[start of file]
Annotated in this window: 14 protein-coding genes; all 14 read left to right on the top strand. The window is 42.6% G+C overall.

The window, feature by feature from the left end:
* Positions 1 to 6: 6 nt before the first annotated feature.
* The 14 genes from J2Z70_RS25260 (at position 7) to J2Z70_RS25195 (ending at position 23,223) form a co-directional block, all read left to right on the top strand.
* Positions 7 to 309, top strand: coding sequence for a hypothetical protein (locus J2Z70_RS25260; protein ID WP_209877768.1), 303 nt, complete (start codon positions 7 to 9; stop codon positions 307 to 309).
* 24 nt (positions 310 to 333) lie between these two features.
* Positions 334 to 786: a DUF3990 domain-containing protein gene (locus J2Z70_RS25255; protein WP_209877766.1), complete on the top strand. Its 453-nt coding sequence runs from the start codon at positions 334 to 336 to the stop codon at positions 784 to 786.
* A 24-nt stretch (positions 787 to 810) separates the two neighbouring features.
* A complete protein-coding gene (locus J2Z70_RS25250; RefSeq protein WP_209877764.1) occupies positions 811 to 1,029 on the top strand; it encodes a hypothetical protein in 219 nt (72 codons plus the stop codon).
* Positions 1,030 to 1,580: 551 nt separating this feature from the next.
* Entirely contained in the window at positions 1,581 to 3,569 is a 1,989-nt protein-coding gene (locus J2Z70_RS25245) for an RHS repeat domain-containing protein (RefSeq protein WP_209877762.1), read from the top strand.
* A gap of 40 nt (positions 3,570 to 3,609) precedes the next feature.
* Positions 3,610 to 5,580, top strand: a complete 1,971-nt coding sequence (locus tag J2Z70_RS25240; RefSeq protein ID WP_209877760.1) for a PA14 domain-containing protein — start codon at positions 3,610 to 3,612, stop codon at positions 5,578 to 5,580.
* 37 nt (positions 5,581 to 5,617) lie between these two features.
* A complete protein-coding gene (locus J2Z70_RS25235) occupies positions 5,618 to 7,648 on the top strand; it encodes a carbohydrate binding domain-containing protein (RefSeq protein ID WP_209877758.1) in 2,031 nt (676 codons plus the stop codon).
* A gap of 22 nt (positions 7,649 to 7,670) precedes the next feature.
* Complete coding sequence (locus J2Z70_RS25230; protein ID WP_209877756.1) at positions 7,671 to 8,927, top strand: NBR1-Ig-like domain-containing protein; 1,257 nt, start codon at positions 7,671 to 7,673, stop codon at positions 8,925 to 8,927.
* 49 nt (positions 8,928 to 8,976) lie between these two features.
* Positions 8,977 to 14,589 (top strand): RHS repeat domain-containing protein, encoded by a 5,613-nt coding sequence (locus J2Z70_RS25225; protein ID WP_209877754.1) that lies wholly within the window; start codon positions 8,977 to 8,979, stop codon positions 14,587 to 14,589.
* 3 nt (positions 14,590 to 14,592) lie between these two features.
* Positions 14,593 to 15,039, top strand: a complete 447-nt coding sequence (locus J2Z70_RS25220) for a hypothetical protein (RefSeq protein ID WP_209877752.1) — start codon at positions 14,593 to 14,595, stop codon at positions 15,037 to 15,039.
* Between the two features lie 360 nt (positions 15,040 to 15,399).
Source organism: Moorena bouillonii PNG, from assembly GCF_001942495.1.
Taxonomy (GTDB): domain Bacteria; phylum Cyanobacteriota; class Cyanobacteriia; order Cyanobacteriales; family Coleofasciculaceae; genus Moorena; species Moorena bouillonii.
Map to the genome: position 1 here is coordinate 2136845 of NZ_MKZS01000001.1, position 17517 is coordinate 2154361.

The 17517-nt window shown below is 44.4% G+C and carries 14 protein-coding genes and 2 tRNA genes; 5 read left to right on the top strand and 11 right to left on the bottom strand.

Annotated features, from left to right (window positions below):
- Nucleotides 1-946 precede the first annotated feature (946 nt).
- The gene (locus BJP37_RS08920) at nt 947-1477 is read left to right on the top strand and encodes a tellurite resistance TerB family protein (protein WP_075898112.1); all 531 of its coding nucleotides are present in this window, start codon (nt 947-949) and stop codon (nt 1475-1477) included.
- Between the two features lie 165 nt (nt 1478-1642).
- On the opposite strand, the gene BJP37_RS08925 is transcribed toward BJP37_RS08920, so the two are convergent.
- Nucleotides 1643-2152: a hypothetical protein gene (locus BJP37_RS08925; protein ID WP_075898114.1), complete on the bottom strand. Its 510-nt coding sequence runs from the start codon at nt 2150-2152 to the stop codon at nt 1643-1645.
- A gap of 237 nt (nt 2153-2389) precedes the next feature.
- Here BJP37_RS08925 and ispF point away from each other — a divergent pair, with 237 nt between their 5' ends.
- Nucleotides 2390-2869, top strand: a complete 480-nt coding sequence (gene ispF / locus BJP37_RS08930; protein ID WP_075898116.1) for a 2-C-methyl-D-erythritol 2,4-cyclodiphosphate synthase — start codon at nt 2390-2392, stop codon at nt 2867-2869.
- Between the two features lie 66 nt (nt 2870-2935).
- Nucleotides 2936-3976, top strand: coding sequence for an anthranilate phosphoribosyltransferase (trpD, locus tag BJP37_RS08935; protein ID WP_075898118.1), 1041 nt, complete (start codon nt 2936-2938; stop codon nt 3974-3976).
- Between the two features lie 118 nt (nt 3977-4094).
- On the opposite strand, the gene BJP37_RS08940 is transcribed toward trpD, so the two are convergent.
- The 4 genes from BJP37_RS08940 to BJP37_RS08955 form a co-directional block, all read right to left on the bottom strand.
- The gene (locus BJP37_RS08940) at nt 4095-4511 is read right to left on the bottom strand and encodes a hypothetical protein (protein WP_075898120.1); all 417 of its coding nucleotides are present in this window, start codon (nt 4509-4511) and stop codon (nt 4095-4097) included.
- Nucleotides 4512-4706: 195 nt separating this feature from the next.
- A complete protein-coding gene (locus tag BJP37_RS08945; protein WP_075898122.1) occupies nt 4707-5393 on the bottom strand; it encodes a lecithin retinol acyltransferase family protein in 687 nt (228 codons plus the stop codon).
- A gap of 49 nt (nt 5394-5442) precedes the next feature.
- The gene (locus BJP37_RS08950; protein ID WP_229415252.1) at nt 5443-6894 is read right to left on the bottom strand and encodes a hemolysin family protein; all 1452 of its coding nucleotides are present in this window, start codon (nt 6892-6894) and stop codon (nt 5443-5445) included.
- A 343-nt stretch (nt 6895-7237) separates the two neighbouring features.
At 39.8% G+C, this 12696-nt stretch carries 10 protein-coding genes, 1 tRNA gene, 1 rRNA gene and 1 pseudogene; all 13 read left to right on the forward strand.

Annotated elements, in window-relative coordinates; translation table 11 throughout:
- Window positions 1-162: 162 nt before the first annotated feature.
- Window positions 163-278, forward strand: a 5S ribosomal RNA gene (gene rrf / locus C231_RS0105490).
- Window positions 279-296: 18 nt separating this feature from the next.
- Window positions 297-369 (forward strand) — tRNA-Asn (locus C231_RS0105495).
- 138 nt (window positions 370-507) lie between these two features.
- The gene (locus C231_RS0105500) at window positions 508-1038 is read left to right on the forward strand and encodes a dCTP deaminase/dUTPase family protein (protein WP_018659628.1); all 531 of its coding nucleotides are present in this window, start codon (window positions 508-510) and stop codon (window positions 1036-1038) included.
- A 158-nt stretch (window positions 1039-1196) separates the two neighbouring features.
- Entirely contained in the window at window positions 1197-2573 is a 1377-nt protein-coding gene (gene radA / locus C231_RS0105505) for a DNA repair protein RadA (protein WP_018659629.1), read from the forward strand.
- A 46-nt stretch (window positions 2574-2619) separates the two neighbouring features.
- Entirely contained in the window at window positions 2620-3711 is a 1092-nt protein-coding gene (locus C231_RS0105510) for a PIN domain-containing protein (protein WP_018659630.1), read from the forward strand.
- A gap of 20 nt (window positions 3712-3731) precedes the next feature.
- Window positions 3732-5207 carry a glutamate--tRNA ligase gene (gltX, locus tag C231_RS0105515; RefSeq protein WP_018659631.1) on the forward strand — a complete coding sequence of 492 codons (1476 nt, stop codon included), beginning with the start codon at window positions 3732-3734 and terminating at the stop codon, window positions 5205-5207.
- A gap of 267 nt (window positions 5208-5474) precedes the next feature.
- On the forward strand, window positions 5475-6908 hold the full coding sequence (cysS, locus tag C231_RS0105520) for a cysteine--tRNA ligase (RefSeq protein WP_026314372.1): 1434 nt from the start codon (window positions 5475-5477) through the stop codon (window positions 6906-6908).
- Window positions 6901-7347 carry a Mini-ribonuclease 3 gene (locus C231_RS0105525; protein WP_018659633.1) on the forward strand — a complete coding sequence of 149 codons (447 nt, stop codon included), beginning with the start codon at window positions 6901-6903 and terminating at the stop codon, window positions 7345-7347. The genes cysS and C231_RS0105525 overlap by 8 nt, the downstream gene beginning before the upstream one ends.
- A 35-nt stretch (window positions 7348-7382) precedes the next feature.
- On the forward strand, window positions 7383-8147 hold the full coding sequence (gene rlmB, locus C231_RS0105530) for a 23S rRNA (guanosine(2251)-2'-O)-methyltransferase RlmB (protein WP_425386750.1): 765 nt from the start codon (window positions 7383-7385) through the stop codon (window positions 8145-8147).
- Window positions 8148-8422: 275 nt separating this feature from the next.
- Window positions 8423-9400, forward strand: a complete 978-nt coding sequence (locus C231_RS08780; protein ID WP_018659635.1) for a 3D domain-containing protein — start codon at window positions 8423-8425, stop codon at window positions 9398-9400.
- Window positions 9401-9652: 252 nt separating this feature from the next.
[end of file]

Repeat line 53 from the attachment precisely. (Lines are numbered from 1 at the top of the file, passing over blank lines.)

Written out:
- 138 nt (window positions 370-507) lie between these two features.